By Zhang Cunning
The temporary border marked by a “blue line” between south Lebanon and Israel is barely inhabited except a number of sentry posts, but many young soldiers wearing protective suits and holding mine detectors work here on workdays. They are minesweepers from the Chinese and Cambodian peacekeeping forces of the United Nations Interim Force in Lebanon (UNIFIL).
Chinese and Cambodian peacekeepers joining hands
The two contingents were responsible for the minefields on the slope to the Lebanon side of the Blue Line, about 600 meters away from each other. I arrived here on June 12 this year, along with 64 minesweepers from the 18th Chinese peacekeeping multifunctional engineer contingent, and worked side by side with the Cambodian peacekeepers.
At the beginning of mine-sweeping mission, the Cambodian contingent helped us blaze a secure path with their multi-purpose mine clearing vehicles. Then I led my team to make preparations including striking piles, putting up cordon, digging pits for mine detectors within the secured path, and cleared up six operation lanes before formally starting the mine-sweeping mission
Ever since arriving at the minefield, we’ve detected the No.4 anti-personnel mines planted by Israel in the 1970s almost every day and successfully disposed of them. Sometimes we could clear up more than 20 mines each day, which gave me a great sense of gratification.
Tasked with special operations
Upon the request of Cambodian peacekeepers and according to the order of UNIFIL, our explosive ordnance disposal team began to provide technical support for the manual mine-clearing team of the Cambodian multifunctional engineer contingent in late July.
The minefield has changed significantly due to perennial rainfalls and the passage of time. More than two months on, we found a 3-meter-wide belt stretching from the mountain top to the foot, where numerous mines were mislaid and almost all of them have been displaced.
After careful research, we determined that it was a dry stream and it was probable that the mines have been washed away outside the minefield and covered by thick soil. But the mine detector’s maximal working depth was only 20cm, and manual operation was extremely dangerous as the mines might be piled up.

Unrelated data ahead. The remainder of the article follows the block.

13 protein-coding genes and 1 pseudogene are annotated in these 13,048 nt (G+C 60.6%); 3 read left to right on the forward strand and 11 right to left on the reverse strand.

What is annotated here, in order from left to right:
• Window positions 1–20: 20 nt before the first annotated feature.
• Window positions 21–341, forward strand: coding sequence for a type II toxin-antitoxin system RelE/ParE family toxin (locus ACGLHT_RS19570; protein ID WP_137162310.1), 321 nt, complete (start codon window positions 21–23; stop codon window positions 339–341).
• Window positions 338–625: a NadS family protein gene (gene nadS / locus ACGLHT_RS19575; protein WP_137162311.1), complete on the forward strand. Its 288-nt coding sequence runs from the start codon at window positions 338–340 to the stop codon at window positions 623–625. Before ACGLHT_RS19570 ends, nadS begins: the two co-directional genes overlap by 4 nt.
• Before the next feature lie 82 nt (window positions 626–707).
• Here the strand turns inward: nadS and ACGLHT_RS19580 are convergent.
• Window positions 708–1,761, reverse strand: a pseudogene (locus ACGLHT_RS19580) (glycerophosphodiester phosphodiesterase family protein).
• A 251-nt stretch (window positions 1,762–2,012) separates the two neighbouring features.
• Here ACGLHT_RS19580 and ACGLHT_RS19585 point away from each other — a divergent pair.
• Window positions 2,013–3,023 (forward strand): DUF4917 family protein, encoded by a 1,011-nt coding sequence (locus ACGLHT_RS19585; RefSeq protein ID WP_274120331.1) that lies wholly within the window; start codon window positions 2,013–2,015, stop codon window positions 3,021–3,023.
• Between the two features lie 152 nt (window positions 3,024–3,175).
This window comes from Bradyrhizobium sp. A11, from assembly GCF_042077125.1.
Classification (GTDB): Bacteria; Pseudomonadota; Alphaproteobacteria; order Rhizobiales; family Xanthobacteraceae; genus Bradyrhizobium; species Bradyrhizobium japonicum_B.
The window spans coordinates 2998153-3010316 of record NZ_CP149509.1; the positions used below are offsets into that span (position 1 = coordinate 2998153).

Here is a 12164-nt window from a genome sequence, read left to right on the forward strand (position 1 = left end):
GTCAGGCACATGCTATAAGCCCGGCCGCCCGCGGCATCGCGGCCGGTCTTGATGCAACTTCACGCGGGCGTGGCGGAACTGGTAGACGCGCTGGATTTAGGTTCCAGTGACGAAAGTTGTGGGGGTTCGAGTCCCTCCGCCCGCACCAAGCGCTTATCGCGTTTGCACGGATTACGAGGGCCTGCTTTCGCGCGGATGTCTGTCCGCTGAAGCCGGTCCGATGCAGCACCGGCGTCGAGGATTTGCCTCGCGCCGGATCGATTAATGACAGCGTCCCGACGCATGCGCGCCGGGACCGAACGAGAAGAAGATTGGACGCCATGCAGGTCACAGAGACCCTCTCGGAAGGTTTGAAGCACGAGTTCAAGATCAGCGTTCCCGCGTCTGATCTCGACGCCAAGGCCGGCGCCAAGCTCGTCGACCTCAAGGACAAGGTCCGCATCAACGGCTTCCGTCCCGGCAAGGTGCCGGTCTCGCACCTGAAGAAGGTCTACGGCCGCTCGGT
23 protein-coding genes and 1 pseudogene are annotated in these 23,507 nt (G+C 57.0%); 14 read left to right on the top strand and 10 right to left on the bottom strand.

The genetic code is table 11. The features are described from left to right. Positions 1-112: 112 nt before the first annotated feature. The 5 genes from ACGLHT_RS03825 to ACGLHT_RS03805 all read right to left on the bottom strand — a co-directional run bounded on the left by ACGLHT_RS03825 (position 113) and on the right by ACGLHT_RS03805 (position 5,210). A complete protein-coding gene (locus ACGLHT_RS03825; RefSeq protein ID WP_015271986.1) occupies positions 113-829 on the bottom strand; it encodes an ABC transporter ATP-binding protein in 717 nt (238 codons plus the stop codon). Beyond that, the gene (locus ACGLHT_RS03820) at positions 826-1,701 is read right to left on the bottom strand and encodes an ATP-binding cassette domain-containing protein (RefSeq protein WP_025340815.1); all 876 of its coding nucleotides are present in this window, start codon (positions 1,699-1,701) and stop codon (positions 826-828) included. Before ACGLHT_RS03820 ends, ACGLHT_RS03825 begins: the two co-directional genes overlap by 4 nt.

According to the circumstance, the Cambodian side drove their multi-purpose mine clearing vehicles into the Chinese minefield. The two sides found the five land mines piled in the periphery of the minefield, which were cleared by our explosive ordnance disposal team on the same day.
Sharing same aspiration
As the only two UNIFIL contingents qualified for mine and explosive clearing, the Chinese and Cambodian minesweepers worked closely together in mutual support and kept the Lebanese people out of mine danger.
During the half-year-long mine-sweeping mission, more than 2,000 anti-personnel mines have been disposed of, among which 997 were cleared by Cambodian peacekeepers with our assistance. As nearly 10,000 square meters of land is cleared of mine danger, the mine-sweeping mission of the Chinese and Cambodian contingents is coming to an end.
“I want to thank the explosive ordnance disposal team of Chinese peacekeeping force. They help us complete the mine-clearing mission successfully!” said commander of the Cambodian contingent in mid-December during talks with UNIFIL officers at the mind field.
“To clear up the mines is our common responsibility and global peace is the common aspiration of all people in the world,” said Gao Chaoning, commander of the 18th Chinese peacekeeping contingent to Lebanon, on behalf of all minesweepers.
(Interviewed and arranged by Sun Shuai, correspondent for the PLA Daily)